Going into training camp, the Hamilton Tiger-Cats have more answers than questions – and that’s a good thing.
The team is coming off two straight Grey Cup appearances and heading into the third season under vice-president of football operations Kent Austin, which means the roster – and, more importantly, the organizational philosophy – is a full representation of his vision.
This is now Austin’s team on every level.
Of the 46 players on the roster for last season’s championship game, 42 are back – including 22 of 24 starters – so the Ticats start the season with a number of key pieces already in place.
That said, injuries and the emergence of new talent will inevitably bring some change. With that in mind, let’s take a position-by-position look at the 2015 Ticats as camp begins.
While the Ticats have themselves a bona fide starter in Zach Collaros – who played at an elite level from Labour Day on last season – the situation behind him is far from set. The three other quarterbacks currently on the roster have started a grand total of two CFL starts among them.
Jeremiah Masoli started last season as the No. 2 man and took over the starting job when Collaros went down with a concussion in Week 2. That experiment lasted two games before he was replaced by the now-departed Dan LeFevour, and Masoli had been bumped all the way down to No. 3 by the time the stretch run arrived. Still, if the season started today, Masoli would likely be the back up by default.
But expect sophomore Jacory Harris to make a strong push for the job. He spent last season learning the complex system run by Austin and offensive co-ordinator Tommy Condell and has impressed the organization with his smarts and commitment. Newly-signed Jeff Matthews, who played for the Austin-Condell tandem at Cornell, will likely need some time to adjust to the CFL game.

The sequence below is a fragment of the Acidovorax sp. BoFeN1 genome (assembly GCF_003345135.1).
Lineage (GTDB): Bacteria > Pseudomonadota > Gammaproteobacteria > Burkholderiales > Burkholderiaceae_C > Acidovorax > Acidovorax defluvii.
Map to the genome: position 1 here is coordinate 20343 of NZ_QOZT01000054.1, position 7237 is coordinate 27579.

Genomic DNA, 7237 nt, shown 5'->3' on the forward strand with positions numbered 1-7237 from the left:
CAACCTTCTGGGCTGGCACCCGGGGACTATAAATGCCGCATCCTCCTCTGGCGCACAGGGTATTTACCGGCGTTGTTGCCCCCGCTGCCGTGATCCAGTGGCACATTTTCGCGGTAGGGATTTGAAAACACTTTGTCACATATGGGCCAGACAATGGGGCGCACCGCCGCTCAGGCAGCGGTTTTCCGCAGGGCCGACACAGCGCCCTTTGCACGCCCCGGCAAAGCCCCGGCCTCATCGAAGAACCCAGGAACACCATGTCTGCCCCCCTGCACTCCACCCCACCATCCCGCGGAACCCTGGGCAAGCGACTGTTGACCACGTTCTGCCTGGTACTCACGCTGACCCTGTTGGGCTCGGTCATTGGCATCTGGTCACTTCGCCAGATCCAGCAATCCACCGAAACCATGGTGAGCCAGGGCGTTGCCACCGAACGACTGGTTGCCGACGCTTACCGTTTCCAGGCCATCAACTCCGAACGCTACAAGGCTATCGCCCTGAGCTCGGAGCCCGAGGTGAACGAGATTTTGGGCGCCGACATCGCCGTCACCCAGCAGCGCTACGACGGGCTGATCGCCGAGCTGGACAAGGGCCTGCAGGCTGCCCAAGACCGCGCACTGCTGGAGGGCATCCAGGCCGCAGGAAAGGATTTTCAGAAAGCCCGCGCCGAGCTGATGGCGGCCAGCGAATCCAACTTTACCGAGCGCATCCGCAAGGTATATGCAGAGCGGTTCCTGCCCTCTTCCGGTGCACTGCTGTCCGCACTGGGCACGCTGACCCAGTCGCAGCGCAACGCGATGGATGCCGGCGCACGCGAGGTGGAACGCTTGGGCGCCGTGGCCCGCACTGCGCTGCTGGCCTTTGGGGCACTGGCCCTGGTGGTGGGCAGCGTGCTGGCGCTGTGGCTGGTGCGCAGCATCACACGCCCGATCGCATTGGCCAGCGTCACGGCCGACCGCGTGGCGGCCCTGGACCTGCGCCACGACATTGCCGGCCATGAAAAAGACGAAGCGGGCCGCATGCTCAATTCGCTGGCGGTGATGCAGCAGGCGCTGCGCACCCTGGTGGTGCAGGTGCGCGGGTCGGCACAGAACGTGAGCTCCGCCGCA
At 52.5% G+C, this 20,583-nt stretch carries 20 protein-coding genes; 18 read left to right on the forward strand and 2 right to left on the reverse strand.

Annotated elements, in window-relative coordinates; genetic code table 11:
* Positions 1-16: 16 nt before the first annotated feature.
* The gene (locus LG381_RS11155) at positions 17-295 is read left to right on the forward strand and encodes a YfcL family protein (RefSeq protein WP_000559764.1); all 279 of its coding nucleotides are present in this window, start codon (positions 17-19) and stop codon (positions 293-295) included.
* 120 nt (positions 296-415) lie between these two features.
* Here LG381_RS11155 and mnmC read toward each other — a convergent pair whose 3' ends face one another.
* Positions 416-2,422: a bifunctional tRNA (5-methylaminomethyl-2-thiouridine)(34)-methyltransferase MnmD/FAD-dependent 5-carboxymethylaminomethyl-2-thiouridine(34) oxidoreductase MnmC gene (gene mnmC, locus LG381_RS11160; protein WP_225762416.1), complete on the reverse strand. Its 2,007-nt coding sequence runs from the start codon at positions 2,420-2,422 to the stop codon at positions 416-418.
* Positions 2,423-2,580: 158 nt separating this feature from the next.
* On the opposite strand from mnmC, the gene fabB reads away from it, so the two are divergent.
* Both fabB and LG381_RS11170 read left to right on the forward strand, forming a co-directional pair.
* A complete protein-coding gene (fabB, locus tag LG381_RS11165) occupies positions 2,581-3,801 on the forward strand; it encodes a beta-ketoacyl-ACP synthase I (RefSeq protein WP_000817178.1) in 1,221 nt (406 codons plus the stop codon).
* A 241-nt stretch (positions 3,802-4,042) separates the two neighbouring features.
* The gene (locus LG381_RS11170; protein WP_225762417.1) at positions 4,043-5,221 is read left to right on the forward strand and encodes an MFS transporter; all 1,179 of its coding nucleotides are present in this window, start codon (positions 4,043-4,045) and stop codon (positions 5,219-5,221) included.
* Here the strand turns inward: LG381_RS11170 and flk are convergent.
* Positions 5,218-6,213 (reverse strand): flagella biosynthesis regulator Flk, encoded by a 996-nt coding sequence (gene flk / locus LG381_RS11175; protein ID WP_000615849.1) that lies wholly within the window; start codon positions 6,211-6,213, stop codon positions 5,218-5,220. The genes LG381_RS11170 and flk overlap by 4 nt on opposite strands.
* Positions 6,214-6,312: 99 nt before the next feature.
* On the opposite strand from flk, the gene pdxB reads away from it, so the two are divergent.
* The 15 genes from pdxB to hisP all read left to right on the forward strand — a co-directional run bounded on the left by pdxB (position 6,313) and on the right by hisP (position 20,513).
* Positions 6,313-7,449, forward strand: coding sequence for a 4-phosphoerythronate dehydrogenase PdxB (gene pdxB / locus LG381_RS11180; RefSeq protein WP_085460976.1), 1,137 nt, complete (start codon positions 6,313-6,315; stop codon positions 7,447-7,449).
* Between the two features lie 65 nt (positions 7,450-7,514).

The two pre-season games will go a long way to determining who begins the season as Collaros’ understudy.
The Ticats have excellent depth at this position with C.J. Gable, the 2013 East Division most outstanding rookie, Nic Grigsby (who likely should have won the award last year), and second-year man Mossis Madu. But make no mistake: if Gable is healthy, the job is his to lose.
Foot and shoulder problems limited Gable to just seven games last year but the Ticats showed their faith in him by inking him to a contract extension in the off-season. His unparalleled versatility – he can run, catch passes out of the backfield and is excellent in pass protection – makes him a perfect fit for Austin’s offence.
The Ticats also signed Canadian Anthony Woodson, who will likely see some time in certain offensive packages but will fill a valuable backup role behind the American starter.
A lack of depth behind fullback C.O. Prime – who was remarkably durable last season – is also a concern.
Luke Tasker and Andy Fantuz can likely be written in as starters, but Fantuz’s durability – he hasn’t played a full season since joining the Ticats in 2012 – remains a concern. Brandon Banks will certainly see some time on offence but can’t be an every-down player given his contribution on special teams.